Economy Watch: Northeastern Cities Still Losing Population

"By every metric, the cities that Americans are leaving in the highest numbers are some of the county's largest," a new Abodo report says.

ABODO MSAs-LosingNational apartment listing firm Abodo crunched some Census Bureau numbers recently, and found that many major Northeastern and Midwestern metro areas are losing net population faster than metros in other parts of the country. It’s a 2010s version of earlier demographic shifts that saw people leaving those parts of the country, and will (in the longer run, if it continues) have an impact on the pace of commercial and residential property demand and development.

Between 2014 to 2015, the Chicago-Naperville-Elgin MSA topped the list of net population loss, down 0.84 percent. The New York-Newark-Jersey City MSA isn’t far behind, with an overall decrease of 0.82 percent. Considering that the latter MSA has a population of more than 20 million, that means a net of more than 168,000 people left the New York area during the 2014-2015 period. The Hartford-West Hartford-East Hartford MSA had a net loss of 0.74 percent, and Memphis was down 0.6 percent.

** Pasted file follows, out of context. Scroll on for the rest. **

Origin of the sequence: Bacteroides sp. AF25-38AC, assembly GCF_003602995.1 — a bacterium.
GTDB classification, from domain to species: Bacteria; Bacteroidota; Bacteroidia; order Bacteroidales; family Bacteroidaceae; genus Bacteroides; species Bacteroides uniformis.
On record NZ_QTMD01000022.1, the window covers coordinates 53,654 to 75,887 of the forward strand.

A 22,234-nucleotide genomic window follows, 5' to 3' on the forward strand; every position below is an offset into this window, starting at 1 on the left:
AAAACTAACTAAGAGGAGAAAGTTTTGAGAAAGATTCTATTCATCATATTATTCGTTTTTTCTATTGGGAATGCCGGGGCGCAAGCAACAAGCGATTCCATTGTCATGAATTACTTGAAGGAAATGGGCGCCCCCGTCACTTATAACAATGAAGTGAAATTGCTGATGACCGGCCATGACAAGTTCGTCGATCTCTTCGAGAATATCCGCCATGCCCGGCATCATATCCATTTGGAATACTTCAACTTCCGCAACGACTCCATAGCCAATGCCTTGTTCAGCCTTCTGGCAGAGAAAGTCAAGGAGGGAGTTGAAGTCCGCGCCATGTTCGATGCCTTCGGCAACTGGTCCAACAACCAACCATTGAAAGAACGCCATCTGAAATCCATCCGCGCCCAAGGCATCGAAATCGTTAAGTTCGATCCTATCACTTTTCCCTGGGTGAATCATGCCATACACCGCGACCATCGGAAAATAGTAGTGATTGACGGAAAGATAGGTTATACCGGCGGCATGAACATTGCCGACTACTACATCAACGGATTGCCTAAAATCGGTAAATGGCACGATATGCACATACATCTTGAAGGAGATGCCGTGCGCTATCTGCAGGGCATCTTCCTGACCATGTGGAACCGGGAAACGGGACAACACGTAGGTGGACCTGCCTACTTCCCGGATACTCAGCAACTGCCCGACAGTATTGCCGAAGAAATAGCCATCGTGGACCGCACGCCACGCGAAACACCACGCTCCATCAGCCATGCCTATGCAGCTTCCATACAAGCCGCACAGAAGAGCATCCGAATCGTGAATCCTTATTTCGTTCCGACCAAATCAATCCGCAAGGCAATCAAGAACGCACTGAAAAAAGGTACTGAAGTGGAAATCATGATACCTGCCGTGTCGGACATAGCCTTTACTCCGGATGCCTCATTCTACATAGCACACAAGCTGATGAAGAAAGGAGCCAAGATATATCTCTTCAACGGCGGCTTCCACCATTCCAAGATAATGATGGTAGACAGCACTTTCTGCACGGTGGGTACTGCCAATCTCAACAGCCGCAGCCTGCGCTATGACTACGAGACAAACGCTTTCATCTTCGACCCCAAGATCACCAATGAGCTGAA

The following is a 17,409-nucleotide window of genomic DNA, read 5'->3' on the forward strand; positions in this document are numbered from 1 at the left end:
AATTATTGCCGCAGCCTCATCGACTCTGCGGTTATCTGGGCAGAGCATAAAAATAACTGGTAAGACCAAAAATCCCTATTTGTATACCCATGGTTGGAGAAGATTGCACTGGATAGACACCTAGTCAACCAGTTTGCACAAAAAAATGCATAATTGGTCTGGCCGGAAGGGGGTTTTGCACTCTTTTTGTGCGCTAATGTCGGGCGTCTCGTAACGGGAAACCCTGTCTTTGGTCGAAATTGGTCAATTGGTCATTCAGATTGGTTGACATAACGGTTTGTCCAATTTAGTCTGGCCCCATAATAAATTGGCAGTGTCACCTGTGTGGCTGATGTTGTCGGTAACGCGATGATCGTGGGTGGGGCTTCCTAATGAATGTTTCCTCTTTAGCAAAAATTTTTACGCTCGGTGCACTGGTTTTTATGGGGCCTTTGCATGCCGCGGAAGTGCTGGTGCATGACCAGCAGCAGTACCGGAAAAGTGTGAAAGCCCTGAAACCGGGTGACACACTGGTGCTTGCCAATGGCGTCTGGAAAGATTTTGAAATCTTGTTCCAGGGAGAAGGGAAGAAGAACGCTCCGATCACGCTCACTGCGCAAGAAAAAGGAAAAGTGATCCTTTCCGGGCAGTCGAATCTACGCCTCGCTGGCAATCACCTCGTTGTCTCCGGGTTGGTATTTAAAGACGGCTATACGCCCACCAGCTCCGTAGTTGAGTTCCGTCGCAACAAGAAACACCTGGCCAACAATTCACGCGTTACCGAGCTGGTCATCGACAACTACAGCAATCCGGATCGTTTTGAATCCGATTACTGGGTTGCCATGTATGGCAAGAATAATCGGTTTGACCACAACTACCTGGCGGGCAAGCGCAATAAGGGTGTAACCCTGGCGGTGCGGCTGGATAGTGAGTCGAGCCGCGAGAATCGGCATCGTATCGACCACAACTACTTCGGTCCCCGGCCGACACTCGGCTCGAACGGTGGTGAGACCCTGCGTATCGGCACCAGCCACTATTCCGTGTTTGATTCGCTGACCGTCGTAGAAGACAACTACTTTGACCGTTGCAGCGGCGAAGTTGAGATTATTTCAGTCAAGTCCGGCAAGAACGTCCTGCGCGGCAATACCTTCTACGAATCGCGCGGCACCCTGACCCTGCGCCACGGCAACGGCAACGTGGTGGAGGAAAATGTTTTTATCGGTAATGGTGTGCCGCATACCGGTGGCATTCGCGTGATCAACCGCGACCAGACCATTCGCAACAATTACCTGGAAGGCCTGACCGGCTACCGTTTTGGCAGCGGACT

Over the three years from 2012 to 2015, the pattern is similar: New York-Newark-Jersey City (down 2.2 percent) and Chicago (down 2.06 percent) once again lost the most population, followed again by Hartford (down 1.92 percent) and Memphis (down 1.77 percent).

Abodo concludes: “By every metric, the cities Americans are leaving in the highest numbers are some of the country’s largest: New York, Los Angeles, Chicago. And yet these cities’ size insulates them somewhat from true net population loss: Americans are also moving to those places.

“The new residents’ numbers might not comprise as high a percentage of the population as other American cities, but that’s a reflection of just how populous some of these metropolitan areas are: It’s harder to make up 3 percent of the population in New York City than it is in, say, Cleveland.”